|Publication number||US6378889 B1|
|Application number||US 09/538,665|
|Publication date||Apr 30, 2002|
|Filing date||Mar 30, 2000|
|Priority date||Apr 5, 1999|
|Also published as||CA2304411A1, CA2304411C, US6513612, US20020041080|
|Publication number||09538665, 538665, US 6378889 B1, US 6378889B1, US-B1-6378889, US6378889 B1, US6378889B1|
|Inventors||Takashi Moriyama, Takuji Nakano|
|Original Assignee||Yamaha Hatsudoki Kabushiki Kaisha|
|Export Citation||BiBTeX, EndNote, RefMan|
|Patent Citations (46), Non-Patent Citations (2), Referenced by (36), Classifications (11), Legal Events (6)|
|External Links: USPTO, USPTO Assignment, Espacenet|
This application is based on and claims priority to Japanese Patent Application No. 11-98182, filed Apr. 5, 1999, the entire contents of which is hereby expressly incorporated by reference.
1. Field of the Invention
The present invention generally relates to skis for snow vehicles. More particularly, the present invention relates to steering skis having improved tracking and component cooling characteristics for such vehicles.
2. Description of the Related Art
The use of snowmobiles and similar snow vehicles has increased in popularity in recent years. These vehicles are being used both for utilitarian purposes and for sport and recreational purposes. The vehicles typically are adapted to travel across snow and/or ice and usually include one or more forward facing skis along with a driven belt track or other propulsion mechanism, such as wheels for instance.
The sport and recreational use of such snowmobiles is being practiced on groomed trails in ski resort areas, for example. On such surfaces, the snowmobiles are generally easily controlled through the use of weight shifting and steering movement of the skis. However, when the snow becomes packed and/or icy, the snowmobile may be less likely to follow the desired track through the snow. In such instances, the snowmobile may become very difficult to handle.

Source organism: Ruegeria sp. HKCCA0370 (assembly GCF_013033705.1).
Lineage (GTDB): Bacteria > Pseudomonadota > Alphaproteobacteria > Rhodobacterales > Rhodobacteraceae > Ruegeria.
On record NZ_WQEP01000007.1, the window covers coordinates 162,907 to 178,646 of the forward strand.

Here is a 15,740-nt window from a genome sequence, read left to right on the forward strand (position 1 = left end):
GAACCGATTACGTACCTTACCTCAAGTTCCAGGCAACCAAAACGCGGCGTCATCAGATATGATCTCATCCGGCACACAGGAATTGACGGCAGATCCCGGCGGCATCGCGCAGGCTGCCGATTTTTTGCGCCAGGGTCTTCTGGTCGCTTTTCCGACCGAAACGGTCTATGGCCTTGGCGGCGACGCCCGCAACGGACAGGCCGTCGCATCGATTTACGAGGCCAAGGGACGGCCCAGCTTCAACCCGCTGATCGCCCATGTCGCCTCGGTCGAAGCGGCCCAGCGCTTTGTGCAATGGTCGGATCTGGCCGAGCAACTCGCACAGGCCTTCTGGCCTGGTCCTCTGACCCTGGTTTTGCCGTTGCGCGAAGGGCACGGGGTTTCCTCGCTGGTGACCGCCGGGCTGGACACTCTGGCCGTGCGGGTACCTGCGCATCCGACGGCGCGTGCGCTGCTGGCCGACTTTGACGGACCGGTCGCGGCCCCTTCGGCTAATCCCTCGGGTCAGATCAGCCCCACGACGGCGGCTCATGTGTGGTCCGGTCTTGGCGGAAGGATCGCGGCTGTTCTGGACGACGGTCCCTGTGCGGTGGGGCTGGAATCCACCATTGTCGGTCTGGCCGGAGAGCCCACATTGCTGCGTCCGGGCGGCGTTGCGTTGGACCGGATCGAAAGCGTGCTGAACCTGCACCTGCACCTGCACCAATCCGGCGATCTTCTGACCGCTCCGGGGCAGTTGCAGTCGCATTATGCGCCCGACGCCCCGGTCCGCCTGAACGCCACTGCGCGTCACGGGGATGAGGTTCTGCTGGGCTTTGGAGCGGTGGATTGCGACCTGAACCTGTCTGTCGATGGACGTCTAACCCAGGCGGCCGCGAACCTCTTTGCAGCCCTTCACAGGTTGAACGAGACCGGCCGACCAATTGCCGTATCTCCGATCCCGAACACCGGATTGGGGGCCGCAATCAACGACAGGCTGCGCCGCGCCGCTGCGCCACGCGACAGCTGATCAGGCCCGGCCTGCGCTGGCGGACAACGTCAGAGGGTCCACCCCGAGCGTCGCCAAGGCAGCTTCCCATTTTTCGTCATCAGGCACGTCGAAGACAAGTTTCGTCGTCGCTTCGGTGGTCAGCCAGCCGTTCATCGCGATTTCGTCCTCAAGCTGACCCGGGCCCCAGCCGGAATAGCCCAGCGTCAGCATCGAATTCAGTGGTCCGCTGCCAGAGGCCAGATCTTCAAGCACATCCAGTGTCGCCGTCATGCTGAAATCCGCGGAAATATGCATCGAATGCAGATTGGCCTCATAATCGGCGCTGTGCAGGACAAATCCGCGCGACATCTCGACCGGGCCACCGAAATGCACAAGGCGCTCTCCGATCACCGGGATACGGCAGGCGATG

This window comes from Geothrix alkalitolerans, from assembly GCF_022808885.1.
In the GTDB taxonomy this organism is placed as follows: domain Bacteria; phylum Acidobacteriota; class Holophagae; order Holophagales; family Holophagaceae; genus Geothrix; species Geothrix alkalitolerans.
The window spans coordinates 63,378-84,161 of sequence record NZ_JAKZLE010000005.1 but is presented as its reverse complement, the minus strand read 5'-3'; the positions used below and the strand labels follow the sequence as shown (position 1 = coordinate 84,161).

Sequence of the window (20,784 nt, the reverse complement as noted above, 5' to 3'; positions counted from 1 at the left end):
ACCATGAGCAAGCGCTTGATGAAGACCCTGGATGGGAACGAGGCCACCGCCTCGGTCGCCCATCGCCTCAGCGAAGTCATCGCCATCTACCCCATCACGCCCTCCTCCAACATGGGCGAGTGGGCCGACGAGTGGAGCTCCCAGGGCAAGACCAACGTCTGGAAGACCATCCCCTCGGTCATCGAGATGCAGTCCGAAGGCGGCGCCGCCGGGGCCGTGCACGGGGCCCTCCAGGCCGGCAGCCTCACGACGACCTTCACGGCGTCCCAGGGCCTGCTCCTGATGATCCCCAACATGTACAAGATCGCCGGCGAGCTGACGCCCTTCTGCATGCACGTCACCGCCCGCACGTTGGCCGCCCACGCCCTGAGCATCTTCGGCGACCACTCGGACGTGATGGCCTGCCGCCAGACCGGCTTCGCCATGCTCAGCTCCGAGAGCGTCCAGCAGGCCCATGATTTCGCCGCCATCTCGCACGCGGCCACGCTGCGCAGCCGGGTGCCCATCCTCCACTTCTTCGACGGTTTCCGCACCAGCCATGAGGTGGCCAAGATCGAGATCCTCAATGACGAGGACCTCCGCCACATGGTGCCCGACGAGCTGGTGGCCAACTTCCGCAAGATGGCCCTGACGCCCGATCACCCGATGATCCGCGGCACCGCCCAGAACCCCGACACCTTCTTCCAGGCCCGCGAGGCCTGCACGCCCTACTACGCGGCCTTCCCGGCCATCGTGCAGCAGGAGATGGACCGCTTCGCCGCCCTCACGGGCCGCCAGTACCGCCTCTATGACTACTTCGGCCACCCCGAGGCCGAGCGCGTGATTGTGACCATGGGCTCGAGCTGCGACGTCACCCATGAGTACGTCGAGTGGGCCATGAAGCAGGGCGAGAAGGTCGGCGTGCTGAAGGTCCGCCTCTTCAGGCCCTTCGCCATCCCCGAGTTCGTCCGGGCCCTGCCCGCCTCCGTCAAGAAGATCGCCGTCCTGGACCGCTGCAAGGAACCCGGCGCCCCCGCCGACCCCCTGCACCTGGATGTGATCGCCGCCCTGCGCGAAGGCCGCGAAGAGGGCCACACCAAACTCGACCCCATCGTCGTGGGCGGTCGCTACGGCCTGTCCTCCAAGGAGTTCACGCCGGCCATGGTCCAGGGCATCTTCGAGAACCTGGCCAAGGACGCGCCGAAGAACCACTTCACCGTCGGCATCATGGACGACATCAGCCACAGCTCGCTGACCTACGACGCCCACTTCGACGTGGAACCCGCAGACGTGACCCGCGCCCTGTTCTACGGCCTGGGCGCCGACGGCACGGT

Snowmobile skis typically have an elongated keel that is positioned along the bottom of the ski. The keel acts to increase the bite of the ski in the snow when the ski is turned. Such keels typically leave an impression in the snow corresponding to the profile of the ski and keel. When the snow is wet or compacted, a later following snowmobile ski that happens upon an impression left by a previous snowmobile ski will tend to follow the same track. This condition is generally known as tracking or darting, and is especially prevalent if the temperature has dropped causing wet snow to freeze. Darting forces the snowmobile operator to compensate or correct for the tracking steering forces by oversteering the vehicle to maintain directional stability. This is because the keel of the snowmobile following a track left by a previous snowmobile will naturally situate itself in the previous impression and considerable effort could be required to steer out of such a track. Over time darting can cause the driver to become fatigued from the effort of steering and the handling characteristics of the snowmobile can be greatly decreased.
One solution to the darting problem is to simply increase the total width of the keel. The wide keel would promote steerability and decrease the likelihood of a later-following snowmobile from falling within a track left by the more prevalent narrower keeled snowmobile. Such an arrangement, however, suffers from some obvious drawbacks. First, should such a feature become popular, the use of a wider keel would not have the desired effect of reducing darting. Additionally, widening the keel would result in poor turning performance. This is because the ski is often made of a synthetic resin material that is easily elastically deformed. If the keel is increased in width, the keel could deform more readily and the performance of the ski would be impaired and/or compromised.
A need therefore exists for an improved steering ski. The ski should be capable of reducing darting while also being capable of long-term usage with minimal maintenance. Preferably, the ski would include a reinforcing runner that would be designed to increase the cutting or carving effect of the ski during turning. Additionally, a forward portion of the runner should extend down below the body of the ski such that the wear bar can increase the cutting or carving ability of the ski when in use. Such an arrangement would result form the reinforcement added by the more rigid wear bar relative to the more flexible ski body.
One aspect of the present invention involves a ski for a snowmobile comprising a body having a substantially horizontal snow contact section and an upturned forward leading portion. A tip is defined at a forward-most end of the leading portion. The leading portion and the snow-contacting portion meet at a junction. A keel depends downward from the body and the keel increases in width from the tip to the junction and decreases in width rearward of the junction.